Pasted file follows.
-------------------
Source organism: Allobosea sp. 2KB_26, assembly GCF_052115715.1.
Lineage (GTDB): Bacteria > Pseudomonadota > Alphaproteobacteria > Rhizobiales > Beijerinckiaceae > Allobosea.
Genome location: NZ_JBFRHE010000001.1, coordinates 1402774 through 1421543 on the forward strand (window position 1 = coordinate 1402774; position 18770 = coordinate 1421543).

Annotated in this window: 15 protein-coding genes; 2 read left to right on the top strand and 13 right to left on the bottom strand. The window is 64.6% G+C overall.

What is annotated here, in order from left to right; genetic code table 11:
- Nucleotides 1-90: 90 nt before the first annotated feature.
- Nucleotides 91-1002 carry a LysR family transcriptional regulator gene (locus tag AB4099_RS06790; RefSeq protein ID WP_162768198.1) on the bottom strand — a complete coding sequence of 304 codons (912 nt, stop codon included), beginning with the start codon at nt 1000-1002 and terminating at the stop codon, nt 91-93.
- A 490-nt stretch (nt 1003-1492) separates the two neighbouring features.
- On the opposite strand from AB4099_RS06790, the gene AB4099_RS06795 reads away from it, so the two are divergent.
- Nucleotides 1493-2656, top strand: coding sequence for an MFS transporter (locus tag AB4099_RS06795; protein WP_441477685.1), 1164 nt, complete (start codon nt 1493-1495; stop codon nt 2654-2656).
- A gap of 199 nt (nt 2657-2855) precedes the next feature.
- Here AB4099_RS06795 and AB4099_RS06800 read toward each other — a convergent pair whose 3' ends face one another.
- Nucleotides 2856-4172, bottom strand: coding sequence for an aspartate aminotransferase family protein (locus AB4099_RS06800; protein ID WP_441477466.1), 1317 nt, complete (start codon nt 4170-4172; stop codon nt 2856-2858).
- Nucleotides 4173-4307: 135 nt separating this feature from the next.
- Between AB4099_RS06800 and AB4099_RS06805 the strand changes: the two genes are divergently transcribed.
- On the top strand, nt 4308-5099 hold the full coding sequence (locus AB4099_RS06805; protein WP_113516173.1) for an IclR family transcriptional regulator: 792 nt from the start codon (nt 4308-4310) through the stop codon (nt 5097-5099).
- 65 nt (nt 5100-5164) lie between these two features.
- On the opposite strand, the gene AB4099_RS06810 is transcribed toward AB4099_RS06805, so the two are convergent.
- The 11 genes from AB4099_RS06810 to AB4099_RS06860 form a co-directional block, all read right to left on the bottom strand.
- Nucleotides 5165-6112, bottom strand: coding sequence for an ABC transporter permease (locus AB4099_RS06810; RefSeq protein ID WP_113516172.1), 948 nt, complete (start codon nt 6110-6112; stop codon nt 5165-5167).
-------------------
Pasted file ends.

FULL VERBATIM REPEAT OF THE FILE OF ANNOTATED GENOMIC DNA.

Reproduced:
Source organism: Allobosea sp. 2KB_26, assembly GCF_052115715.1.
Lineage (GTDB): Bacteria > Pseudomonadota > Alphaproteobacteria > Rhizobiales > Beijerinckiaceae > Allobosea.
Genome location: NZ_JBFRHE010000001.1, coordinates 1402774 through 1421543 on the forward strand (window position 1 = coordinate 1402774; position 18770 = coordinate 1421543).

Annotated in this window: 15 protein-coding genes; 2 read left to right on the top strand and 13 right to left on the bottom strand. The window is 64.6% G+C overall.

What is annotated here, in order from left to right; genetic code table 11:
- Nucleotides 1-90: 90 nt before the first annotated feature.
- Nucleotides 91-1002 carry a LysR family transcriptional regulator gene (locus tag AB4099_RS06790; RefSeq protein ID WP_162768198.1) on the bottom strand — a complete coding sequence of 304 codons (912 nt, stop codon included), beginning with the start codon at nt 1000-1002 and terminating at the stop codon, nt 91-93.
- A 490-nt stretch (nt 1003-1492) separates the two neighbouring features.
- On the opposite strand from AB4099_RS06790, the gene AB4099_RS06795 reads away from it, so the two are divergent.
- Nucleotides 1493-2656, top strand: coding sequence for an MFS transporter (locus tag AB4099_RS06795; protein WP_441477685.1), 1164 nt, complete (start codon nt 1493-1495; stop codon nt 2654-2656).
- A gap of 199 nt (nt 2657-2855) precedes the next feature.
- Here AB4099_RS06795 and AB4099_RS06800 read toward each other — a convergent pair whose 3' ends face one another.
- Nucleotides 2856-4172, bottom strand: coding sequence for an aspartate aminotransferase family protein (locus AB4099_RS06800; protein ID WP_441477466.1), 1317 nt, complete (start codon nt 4170-4172; stop codon nt 2856-2858).
- Nucleotides 4173-4307: 135 nt separating this feature from the next.
- Between AB4099_RS06800 and AB4099_RS06805 the strand changes: the two genes are divergently transcribed.
- On the top strand, nt 4308-5099 hold the full coding sequence (locus AB4099_RS06805; protein WP_113516173.1) for an IclR family transcriptional regulator: 792 nt from the start codon (nt 4308-4310) through the stop codon (nt 5097-5099).
- 65 nt (nt 5100-5164) lie between these two features.
- On the opposite strand, the gene AB4099_RS06810 is transcribed toward AB4099_RS06805, so the two are convergent.
- The 11 genes from AB4099_RS06810 to AB4099_RS06860 form a co-directional block, all read right to left on the bottom strand.
- Nucleotides 5165-6112, bottom strand: coding sequence for an ABC transporter permease (locus AB4099_RS06810; RefSeq protein ID WP_113516172.1), 948 nt, complete (start codon nt 6110-6112; stop codon nt 5165-5167).